We understand quite a lot of how the brain works, but there is an
awful lot we don't know about brain function.
To investigate brain function we need to 'get inside' the brain and
observe in some direct, but safe way, and preferably not by surgical
methods - cutting the skull open to examine brain tissue carries a high
risk of permanent brain damage.
(a) But, much has been learned historically from people who have
suffered in some small way with brain damage - in other words damage
to one small part of the brain.
The effect of this brain damage on the patient can tell a
clinician what the function of the damaged part of the brain was
e.g. if an area at the back of the brain was damaged by a stroke
and the patient went blind, you would know that part of the brain
was involved with vision.
A stroke in the brain stem or cerebellum of a patient can affect
breathing and heartbeat. It can also cause speech impairment,
hearing and cause vertigo (difficulty in balancing).
People who have suffered massive brain injury, but survive, would
give us some insight, but, would it be ethical to study someone who
might not be in a position to grant (informal consent) the brain
You can study the brains of people who have died - in your will
or donor card system, you can leave parts or all of your body for
(b) You can push tiny electrodes into brain tissue and give it
a tiny electrical stimulus. You can then observe what happens on
stimulating various parts of the brain. You can then relate that part of
the brain with what happens.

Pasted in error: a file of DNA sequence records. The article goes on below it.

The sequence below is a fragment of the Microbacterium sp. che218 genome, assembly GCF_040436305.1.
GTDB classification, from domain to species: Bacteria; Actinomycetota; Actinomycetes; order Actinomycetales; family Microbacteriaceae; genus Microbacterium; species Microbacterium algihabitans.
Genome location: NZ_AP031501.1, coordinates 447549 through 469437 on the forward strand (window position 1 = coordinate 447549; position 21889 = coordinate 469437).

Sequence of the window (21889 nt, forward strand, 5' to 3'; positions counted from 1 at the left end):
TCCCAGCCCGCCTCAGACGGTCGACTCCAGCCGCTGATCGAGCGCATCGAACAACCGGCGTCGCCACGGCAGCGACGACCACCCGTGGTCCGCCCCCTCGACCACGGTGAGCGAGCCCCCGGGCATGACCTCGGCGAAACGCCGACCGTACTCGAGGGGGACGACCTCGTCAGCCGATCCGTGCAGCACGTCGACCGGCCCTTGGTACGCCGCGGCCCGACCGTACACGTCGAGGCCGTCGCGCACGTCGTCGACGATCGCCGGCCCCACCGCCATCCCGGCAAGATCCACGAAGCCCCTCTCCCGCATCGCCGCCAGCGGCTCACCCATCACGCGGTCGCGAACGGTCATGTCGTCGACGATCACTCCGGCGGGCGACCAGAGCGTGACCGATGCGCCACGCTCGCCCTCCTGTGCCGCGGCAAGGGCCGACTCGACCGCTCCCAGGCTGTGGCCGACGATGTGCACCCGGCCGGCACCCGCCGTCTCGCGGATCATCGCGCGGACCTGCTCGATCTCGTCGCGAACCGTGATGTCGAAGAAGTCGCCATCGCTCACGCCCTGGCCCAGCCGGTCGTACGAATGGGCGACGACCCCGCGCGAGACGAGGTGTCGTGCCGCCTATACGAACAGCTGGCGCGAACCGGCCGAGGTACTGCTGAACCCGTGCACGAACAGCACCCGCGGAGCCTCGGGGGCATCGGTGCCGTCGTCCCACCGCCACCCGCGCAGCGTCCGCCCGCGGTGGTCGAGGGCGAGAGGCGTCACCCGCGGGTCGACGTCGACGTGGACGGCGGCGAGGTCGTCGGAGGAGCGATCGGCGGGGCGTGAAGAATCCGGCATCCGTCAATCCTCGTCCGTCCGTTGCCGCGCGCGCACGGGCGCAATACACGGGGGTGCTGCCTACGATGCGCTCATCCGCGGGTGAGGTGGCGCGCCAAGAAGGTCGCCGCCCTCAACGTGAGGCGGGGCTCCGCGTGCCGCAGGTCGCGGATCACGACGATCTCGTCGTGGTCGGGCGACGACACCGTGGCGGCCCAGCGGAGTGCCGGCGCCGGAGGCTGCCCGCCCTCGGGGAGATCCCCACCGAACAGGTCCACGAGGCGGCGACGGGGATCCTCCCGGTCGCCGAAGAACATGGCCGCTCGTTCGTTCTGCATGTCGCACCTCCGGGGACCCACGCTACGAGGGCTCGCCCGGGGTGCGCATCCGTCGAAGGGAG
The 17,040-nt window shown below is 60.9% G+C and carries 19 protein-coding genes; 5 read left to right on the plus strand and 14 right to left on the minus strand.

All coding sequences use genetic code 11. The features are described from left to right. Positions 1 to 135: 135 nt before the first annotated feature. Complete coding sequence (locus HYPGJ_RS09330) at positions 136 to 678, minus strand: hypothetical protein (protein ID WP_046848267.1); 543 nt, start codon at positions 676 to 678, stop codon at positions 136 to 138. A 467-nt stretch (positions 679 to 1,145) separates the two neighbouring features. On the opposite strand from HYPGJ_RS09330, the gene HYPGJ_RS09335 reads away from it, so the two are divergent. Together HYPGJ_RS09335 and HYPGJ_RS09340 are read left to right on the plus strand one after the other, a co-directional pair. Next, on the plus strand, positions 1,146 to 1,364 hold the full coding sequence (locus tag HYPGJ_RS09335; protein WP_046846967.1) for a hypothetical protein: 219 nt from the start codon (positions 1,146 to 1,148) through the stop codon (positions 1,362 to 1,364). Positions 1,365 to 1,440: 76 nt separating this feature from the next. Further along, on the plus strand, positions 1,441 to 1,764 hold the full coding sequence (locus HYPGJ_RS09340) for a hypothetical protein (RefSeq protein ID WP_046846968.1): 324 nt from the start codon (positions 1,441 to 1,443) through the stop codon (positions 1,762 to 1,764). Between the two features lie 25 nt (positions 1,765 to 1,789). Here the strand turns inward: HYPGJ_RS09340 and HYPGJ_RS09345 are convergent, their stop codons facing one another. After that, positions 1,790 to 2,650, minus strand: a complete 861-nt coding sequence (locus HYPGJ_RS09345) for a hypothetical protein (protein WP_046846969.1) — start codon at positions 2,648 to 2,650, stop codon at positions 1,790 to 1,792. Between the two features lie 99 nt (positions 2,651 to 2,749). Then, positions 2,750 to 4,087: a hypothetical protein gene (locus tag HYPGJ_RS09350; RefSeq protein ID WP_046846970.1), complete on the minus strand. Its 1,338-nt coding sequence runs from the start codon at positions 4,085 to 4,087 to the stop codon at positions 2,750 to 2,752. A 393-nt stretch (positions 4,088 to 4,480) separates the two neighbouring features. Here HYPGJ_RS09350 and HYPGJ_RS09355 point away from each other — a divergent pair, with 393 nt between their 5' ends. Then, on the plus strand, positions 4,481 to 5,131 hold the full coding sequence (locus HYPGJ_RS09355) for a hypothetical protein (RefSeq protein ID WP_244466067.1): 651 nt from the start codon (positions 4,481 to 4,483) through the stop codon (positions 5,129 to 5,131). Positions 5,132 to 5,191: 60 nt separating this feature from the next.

e.g. If you stimulate the part of he brain called the motor area,
it causes muscle contraction and movement.
(c) The advancement in new technology is helping academics research
the brain with plenty of spin-offs to help patients with brain
conditions. We can now examine the brain without intrusive surgery using
various 'high-tech' scanning machines.
(i) A magnetic resonance imaging scanner (MRI machine) is
a complex and costly way of producing a very detailed picture of the
You can monitor the brain's activity while a person is doing
particular things e.g. solving a problem, doing a skilled or
unskilled physical task or doing a memory test and while they
are enclosed in the MRI scanner.
An fMRI scanner (functioning magnetic resonance imaging) is a
more advanced MRI scanner which is able to detect increased
blood flow in the activated areas of the brain, an MRI scanner
(ii) A CT scanner uses X-rays to produce an image of the
main structures of the brain.
However, a CT scanner cannot show the functioning of the
imaged parts of the brain.
BUT, the CT scan can show a damaged or diseased part of the
brain which can be related to some loss of function by the
e.g. loss of mobility or loss of vision can be related to
damaged areas of the brain in the CT scanner image.
(iii) PET scanners are much more sophisticated and involve
the use of radioactive tracer
Positron emission tomography (PET) scans
are used in medicine to produce highly detailed
three-dimensional images of the inside of the human body. PET
images can clearly show the part of the body being investigated
e.g. brain function,